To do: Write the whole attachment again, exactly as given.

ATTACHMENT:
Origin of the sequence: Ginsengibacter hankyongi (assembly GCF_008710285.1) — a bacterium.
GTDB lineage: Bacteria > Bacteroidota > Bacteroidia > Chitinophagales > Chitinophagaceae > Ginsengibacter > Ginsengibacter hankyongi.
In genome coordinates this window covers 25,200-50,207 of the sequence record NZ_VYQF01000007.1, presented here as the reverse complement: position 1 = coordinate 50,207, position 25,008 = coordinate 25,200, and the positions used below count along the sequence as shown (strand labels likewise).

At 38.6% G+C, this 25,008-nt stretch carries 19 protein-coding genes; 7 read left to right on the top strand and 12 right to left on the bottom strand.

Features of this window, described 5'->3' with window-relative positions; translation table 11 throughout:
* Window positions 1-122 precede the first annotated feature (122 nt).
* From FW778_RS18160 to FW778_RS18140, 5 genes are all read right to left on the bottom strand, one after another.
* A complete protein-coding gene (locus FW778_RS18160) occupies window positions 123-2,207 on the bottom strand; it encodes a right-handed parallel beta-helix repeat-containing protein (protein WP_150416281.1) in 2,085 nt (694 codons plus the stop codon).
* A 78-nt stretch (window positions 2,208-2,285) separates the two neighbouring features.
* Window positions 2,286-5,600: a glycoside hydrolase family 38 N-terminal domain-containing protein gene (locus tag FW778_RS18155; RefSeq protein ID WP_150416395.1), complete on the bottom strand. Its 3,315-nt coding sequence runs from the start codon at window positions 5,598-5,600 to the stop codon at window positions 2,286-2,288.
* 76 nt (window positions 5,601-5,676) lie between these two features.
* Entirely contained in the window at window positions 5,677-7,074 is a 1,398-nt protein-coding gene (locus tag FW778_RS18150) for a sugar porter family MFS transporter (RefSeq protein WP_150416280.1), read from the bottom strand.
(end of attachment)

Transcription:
Origin of the sequence: Ginsengibacter hankyongi (assembly GCF_008710285.1) — a bacterium.
GTDB lineage: Bacteria > Bacteroidota > Bacteroidia > Chitinophagales > Chitinophagaceae > Ginsengibacter > Ginsengibacter hankyongi.
In genome coordinates this window covers 25,200-50,207 of the sequence record NZ_VYQF01000007.1, presented here as the reverse complement: position 1 = coordinate 50,207, position 25,008 = coordinate 25,200, and the positions used below count along the sequence as shown (strand labels likewise).

At 38.6% G+C, this 25,008-nt stretch carries 19 protein-coding genes; 7 read left to right on the top strand and 12 right to left on the bottom strand.

Features of this window, described 5'->3' with window-relative positions; translation table 11 throughout:
* Window positions 1-122 precede the first annotated feature (122 nt).
* From FW778_RS18160 to FW778_RS18140, 5 genes are all read right to left on the bottom strand, one after another.
* A complete protein-coding gene (locus FW778_RS18160) occupies window positions 123-2,207 on the bottom strand; it encodes a right-handed parallel beta-helix repeat-containing protein (protein WP_150416281.1) in 2,085 nt (694 codons plus the stop codon).
* A 78-nt stretch (window positions 2,208-2,285) separates the two neighbouring features.
* Window positions 2,286-5,600: a glycoside hydrolase family 38 N-terminal domain-containing protein gene (locus tag FW778_RS18155; RefSeq protein ID WP_150416395.1), complete on the bottom strand. Its 3,315-nt coding sequence runs from the start codon at window positions 5,598-5,600 to the stop codon at window positions 2,286-2,288.
* 76 nt (window positions 5,601-5,676) lie between these two features.
* Entirely contained in the window at window positions 5,677-7,074 is a 1,398-nt protein-coding gene (locus tag FW778_RS18150) for a sugar porter family MFS transporter (RefSeq protein WP_150416280.1), read from the bottom strand.